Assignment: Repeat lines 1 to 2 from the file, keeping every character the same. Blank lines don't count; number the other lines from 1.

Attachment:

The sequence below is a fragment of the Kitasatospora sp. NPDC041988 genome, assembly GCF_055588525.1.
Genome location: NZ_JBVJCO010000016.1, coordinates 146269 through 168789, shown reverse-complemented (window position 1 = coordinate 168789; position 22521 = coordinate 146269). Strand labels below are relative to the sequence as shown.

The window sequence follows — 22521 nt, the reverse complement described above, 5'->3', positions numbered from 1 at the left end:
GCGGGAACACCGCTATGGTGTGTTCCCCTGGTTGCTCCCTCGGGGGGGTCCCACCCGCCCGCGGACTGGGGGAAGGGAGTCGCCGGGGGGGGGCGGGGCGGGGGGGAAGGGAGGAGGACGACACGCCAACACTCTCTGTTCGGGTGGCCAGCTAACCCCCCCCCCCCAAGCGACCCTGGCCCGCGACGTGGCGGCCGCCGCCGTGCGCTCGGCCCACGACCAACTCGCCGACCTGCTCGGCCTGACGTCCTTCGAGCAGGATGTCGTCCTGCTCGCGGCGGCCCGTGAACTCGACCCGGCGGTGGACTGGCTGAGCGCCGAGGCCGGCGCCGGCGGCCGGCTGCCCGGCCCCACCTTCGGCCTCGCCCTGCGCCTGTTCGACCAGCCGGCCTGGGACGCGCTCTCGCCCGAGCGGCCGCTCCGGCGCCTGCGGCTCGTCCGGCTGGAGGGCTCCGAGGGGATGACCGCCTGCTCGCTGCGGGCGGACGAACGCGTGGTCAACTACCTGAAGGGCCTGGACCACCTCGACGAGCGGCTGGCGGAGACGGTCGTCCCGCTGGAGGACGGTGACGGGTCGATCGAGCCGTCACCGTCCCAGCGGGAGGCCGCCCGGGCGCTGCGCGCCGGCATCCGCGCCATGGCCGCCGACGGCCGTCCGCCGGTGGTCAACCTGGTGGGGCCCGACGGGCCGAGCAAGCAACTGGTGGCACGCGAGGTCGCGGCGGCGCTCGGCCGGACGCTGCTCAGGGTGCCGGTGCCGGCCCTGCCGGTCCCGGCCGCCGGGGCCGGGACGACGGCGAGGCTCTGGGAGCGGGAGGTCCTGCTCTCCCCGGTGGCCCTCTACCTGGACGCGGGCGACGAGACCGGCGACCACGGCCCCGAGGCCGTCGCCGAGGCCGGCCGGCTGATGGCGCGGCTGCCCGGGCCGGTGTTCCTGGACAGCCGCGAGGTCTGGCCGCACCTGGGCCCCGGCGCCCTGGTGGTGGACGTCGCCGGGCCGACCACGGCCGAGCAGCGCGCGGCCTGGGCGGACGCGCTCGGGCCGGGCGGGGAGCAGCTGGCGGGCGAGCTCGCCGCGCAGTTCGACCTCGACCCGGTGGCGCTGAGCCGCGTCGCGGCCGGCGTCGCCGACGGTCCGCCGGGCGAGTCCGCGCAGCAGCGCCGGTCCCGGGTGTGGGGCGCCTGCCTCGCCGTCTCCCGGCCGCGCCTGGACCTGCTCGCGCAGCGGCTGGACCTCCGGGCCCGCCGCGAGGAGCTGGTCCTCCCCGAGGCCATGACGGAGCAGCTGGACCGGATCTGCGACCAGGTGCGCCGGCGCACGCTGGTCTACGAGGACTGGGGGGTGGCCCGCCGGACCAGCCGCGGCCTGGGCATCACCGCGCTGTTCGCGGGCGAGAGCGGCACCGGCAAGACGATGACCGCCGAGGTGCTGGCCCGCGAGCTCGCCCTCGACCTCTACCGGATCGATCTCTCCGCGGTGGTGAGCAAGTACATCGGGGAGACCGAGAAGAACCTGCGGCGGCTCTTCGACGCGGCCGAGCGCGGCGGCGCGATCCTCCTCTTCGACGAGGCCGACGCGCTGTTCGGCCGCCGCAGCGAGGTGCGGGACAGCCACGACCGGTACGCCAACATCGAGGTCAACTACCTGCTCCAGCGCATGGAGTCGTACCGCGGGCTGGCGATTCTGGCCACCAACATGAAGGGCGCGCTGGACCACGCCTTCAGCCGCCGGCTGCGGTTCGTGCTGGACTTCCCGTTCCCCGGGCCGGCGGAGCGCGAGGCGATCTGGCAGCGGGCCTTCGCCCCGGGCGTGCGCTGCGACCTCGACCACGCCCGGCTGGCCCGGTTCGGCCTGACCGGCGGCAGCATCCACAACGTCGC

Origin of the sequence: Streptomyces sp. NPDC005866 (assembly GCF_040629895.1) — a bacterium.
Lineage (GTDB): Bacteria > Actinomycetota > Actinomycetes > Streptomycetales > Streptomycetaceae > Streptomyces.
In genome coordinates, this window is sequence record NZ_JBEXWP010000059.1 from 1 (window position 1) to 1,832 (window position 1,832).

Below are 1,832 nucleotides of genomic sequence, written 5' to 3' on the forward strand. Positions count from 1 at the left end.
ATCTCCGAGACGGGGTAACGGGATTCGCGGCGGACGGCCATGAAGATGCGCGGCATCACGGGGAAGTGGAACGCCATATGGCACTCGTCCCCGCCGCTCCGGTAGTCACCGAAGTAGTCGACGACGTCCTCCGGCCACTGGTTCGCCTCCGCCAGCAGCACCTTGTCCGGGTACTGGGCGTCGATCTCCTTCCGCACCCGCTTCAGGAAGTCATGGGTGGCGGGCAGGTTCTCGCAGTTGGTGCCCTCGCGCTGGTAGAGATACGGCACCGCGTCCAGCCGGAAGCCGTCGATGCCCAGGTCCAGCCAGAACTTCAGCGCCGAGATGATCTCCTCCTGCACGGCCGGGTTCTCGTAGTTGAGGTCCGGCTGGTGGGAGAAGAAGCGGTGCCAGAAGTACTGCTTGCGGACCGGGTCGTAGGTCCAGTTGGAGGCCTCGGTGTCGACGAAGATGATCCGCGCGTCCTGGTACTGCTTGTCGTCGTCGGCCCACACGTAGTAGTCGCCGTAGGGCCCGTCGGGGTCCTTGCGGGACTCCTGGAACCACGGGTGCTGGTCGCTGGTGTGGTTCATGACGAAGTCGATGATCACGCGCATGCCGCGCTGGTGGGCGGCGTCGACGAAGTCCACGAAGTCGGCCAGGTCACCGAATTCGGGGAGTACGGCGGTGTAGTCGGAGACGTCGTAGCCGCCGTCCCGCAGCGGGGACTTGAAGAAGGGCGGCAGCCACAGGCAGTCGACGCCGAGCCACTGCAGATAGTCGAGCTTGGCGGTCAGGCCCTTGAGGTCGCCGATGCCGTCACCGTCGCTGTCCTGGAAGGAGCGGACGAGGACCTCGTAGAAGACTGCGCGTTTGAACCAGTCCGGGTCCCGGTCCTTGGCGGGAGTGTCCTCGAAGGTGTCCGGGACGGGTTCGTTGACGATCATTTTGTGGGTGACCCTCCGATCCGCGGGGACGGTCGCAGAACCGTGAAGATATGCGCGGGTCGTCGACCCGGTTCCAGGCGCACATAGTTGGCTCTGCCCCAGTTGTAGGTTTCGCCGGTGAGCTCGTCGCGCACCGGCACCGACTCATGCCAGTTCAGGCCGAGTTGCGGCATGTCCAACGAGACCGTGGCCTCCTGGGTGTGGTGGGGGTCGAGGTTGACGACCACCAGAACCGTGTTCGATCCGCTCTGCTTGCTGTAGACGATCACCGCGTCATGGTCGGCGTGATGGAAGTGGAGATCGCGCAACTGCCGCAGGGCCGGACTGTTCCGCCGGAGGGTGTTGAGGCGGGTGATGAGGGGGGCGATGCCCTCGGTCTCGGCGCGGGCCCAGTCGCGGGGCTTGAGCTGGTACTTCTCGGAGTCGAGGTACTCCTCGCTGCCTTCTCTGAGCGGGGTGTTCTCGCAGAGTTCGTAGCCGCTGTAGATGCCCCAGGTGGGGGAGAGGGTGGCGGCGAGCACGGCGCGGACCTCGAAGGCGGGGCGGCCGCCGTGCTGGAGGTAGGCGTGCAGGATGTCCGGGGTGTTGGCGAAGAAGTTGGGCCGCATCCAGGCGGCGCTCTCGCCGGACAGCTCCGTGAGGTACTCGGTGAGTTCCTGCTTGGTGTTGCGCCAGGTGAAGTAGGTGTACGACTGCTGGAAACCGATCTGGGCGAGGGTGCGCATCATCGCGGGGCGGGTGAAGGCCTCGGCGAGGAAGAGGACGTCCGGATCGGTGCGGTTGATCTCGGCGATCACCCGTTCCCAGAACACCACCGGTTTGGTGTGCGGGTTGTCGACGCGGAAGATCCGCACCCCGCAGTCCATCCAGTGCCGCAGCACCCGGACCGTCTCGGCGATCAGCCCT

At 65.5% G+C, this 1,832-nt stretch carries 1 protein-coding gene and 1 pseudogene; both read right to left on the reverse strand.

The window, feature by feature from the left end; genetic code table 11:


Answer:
The sequence below is a fragment of the Kitasatospora sp. NPDC041988 genome, assembly GCF_055588525.1.
Genome location: NZ_JBVJCO010000016.1, coordinates 146269 through 168789, shown reverse-complemented (window position 1 = coordinate 168789; position 22521 = coordinate 146269). Strand labels below are relative to the sequence as shown.